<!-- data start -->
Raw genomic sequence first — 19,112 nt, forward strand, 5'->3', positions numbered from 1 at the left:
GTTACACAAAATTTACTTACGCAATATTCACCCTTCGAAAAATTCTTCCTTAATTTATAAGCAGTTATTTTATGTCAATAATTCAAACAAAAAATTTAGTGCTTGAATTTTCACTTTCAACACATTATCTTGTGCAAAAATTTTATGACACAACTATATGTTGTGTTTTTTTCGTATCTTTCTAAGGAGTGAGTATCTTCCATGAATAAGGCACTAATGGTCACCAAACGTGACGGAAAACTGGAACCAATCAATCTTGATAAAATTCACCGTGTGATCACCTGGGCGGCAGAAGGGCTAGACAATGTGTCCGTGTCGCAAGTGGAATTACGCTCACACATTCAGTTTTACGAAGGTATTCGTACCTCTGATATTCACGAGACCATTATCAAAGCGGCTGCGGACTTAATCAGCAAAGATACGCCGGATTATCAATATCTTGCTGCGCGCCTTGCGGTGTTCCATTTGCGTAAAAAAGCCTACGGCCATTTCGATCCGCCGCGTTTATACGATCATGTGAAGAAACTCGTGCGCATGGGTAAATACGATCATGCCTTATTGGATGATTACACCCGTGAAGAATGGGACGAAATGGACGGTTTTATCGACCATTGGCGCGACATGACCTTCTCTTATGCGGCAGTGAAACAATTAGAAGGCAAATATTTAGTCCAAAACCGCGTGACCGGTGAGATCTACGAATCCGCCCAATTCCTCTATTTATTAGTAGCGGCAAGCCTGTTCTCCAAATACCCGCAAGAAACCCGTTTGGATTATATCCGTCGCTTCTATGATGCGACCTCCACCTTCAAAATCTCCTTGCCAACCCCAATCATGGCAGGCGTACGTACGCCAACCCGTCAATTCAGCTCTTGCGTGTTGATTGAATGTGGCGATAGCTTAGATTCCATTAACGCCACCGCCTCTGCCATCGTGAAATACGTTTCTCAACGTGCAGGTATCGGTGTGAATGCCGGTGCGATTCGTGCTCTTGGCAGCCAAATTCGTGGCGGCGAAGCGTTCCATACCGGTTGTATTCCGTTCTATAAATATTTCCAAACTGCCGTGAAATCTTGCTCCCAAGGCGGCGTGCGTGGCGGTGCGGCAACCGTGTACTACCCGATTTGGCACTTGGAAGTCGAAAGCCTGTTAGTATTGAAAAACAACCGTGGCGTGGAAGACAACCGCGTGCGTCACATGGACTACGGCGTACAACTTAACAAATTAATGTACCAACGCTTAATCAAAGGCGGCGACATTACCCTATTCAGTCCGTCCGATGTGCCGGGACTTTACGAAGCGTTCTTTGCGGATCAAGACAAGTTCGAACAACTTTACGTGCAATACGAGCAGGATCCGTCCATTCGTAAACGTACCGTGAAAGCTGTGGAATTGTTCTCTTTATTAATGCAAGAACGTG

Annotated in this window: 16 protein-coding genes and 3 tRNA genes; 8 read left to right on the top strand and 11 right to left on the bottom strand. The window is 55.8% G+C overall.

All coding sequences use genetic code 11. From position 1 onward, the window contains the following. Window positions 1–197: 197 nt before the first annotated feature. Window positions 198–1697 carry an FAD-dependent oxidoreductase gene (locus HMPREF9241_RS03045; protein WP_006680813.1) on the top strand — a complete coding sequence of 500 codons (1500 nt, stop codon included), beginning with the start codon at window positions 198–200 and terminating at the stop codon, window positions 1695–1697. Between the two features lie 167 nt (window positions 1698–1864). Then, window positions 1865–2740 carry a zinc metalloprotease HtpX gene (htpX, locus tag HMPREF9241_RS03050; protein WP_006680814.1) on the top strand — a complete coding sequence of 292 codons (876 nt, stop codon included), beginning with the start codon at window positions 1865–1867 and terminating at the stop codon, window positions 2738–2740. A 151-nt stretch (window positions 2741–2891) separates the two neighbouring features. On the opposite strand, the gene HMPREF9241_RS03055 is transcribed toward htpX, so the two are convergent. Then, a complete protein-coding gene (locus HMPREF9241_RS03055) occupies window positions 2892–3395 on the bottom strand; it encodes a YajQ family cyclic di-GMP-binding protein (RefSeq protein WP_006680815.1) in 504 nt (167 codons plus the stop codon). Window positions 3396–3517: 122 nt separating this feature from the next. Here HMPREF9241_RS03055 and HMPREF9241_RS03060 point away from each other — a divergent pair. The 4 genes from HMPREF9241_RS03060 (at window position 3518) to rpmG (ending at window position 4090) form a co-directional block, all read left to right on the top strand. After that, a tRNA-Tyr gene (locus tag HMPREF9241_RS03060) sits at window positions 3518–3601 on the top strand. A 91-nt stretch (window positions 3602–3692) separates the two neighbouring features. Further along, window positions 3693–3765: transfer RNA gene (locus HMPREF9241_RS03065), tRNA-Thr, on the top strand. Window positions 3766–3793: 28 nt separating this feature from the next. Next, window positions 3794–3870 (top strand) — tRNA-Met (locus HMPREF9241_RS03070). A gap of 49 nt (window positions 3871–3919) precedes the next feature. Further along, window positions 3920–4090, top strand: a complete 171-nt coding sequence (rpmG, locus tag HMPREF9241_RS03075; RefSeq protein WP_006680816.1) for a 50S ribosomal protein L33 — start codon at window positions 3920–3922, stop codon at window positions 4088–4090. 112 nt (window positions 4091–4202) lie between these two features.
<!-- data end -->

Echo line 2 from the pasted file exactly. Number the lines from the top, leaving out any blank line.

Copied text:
GTTACACAAAATTTACTTACGCAATATTCACCCTTCGAAAAATTCTTCCTTAATTTATAAGCAGTTATTTTATGTCAATAATTCAAACAAAAAATTTAGTGCTTGAATTTTCACTTTCAACACATTATCTTGTGCAAAAATTTTATGACACAACTATATGTTGTGTTTTTTTCGTATCTTTCTAAGGAGTGAGTATCTTCCATGAATAAGGCACTAATGGTCACCAAACGTGACGGAAAACTGGAACCAATCAATCTTGATAAAATTCACCGTGTGATCACCTGGGCGGCAGAAGGGCTAGACAATGTGTCCGTGTCGCAAGTGGAATTACGCTCACACATTCAGTTTTACGAAGGTATTCGTACCTCTGATATTCACGAGACCATTATCAAAGCGGCTGCGGACTTAATCAGCAAAGATACGCCGGATTATCAATATCTTGCTGCGCGCCTTGCGGTGTTCCATTTGCGTAAAAAAGCCTACGGCCATTTCGATCCGCCGCGTTTATACGATCATGTGAAGAAACTCGTGCGCATGGGTAAATACGATCATGCCTTATTGGATGATTACACCCGTGAAGAATGGGACGAAATGGACGGTTTTATCGACCATTGGCGCGACATGACCTTCTCTTATGCGGCAGTGAAACAATTAGAAGGCAAATATTTAGTCCAAAACCGCGTGACCGGTGAGATCTACGAATCCGCCCAATTCCTCTATTTATTAGTAGCGGCAAGCCTGTTCTCCAAATACCCGCAAGAAACCCGTTTGGATTATATCCGTCGCTTCTATGATGCGACCTCCACCTTCAAAATCTCCTTGCCAACCCCAATCATGGCAGGCGTACGTACGCCAACCCGTCAATTCAGCTCTTGCGTGTTGATTGAATGTGGCGATAGCTTAGATTCCATTAACGCCACCGCCTCTGCCATCGTGAAATACGTTTCTCAACGTGCAGGTATCGGTGTGAATGCCGGTGCGATTCGTGCTCTTGGCAGCCAAATTCGTGGCGGCGAAGCGTTCCATACCGGTTGTATTCCGTTCTATAAATATTTCCAAACTGCCGTGAAATCTTGCTCCCAAGGCGGCGTGCGTGGCGGTGCGGCAACCGTGTACTACCCGATTTGGCACTTGGAAGTCGAAAGCCTGTTAGTATTGAAAAACAACCGTGGCGTGGAAGACAACCGCGTGCGTCACATGGACTACGGCGTACAACTTAACAAATTAATGTACCAACGCTTAATCAAAGGCGGCGACATTACCCTATTCAGTCCGTCCGATGTGCCGGGACTTTACGAAGCGTTCTTTGCGGATCAAGACAAGTTCGAACAACTTTACGTGCAATACGAGCAGGATCCGTCCATTCGTAAACGTACCGTGAAAGCTGTGGAATTGTTCTCTTTATTAATGCAAGAACGTG